It took many years before Vincent van Gogh found his true calling. At the age of 27 he decided to become an artist. Vincent was not naturally gifted, and still had everything to learn.
In order to improve his skills, Vincent took lessons for short periods of time. Nevertheless, mastering the profession was largely down to his own hard work. How did he set about becoming an artist?
Even before Vincent was an artist, he included sketches in letters to his brother Theo. Once he decided to become an artist, Vincent gave it his all. He practised endlessly by copying works by other artists. He was always looking for ways to improve his work, writing to a friend:
I keep on making what I can’t do yet in order to learn to be able to do it.
An inquisitive mind
Vincent certainly had an inquisitive mind. For example, he studied lots of books on colour theory to learn more about how colours work together. He learned that complementary colours (red and green, yellow and purple, blue and orange) intensify one another. When Vincent was 32 and living in Nuenen, he applied these insights into colour in several still lifes. If you take a closer look at these paintings, you can clearly see the result of Vincent’s inquisitive mind.
At first sight, the still lifes in which Vincent practised with colour appear to consist mostly of earth tones. This is because Vincent kept mixing the bright colours into ‘muddy tones’. But if you zoom in, you’ll see that he really was using complementary colours. See for yourself!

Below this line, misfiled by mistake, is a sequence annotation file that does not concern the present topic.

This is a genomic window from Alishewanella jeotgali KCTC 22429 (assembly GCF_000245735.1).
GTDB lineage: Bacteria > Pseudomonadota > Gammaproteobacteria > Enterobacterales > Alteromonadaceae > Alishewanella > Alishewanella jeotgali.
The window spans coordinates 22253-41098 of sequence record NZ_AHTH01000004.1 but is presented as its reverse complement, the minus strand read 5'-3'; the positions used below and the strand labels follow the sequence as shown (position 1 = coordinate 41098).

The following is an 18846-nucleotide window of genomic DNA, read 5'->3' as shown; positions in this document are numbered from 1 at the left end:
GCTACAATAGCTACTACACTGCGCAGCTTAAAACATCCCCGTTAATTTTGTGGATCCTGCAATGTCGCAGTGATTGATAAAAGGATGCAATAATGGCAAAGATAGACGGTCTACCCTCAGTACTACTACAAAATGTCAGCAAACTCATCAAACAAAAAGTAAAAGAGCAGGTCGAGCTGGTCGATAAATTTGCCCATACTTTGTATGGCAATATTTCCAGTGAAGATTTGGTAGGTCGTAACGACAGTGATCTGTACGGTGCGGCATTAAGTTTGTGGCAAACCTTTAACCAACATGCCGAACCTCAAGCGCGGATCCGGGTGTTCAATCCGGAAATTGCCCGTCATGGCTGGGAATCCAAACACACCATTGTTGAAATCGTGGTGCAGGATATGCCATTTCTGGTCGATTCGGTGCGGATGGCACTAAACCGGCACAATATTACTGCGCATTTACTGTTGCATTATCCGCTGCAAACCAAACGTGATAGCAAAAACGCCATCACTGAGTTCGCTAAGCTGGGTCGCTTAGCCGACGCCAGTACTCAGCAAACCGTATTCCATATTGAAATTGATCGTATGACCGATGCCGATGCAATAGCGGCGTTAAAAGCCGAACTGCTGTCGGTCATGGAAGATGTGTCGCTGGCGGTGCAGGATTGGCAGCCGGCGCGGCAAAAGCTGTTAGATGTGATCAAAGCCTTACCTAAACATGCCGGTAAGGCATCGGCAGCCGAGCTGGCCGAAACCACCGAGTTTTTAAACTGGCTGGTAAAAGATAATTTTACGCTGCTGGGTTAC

In a letter to Theo, Vincent explained exactly why he used certain colour contrasts in this painting. For example, he placed red accents on the apples alongside ‘greenish things’. The colours are not very bright, because he mixed the red and green with darker shades. Can you see the red alongside the green, just like Vincent described it?
Shades of a single colour
In this painting, Vincent was keen to see what happened if he used different shades of a certain colour next to each other. He experimented using Terre de Sienne, an ochre colour. If you look at the vertical stalks of reed on the left-hand side of the basket, you’ll see that they are illuminated. As if a light is glowing to the left of the painting. Only small bits of these stalks are visible. Vincent used yellowish-green dots of paint, which he hardly mixed at all before applying to his canvas.
However hard Vincent practised with colour, his works remained fairly dark. This did not go unnoticed by his younger brother Theo, who lived in Paris, working as an art dealer. The colours in Vincent’s paintings were much too dark when compared to those used by the modern painters in Paris. Theo would never be able to sell them. Vincent continued to believe in himself and practised tirelessly. It was only once he moved to Paris that he would see the colourful light.
The light of Paris
Approximately six months after he painted these still lifes of potatoes and apples, Vincent moved to Paris. This is where he saw the vivid, colourful paintings of the modern artists with his own eyes. All of these new impressions influenced his own work. Vincent experimented to his heart’s content. Darker colours were gradually replaced by lighter shades as he flourished to become a modern artist.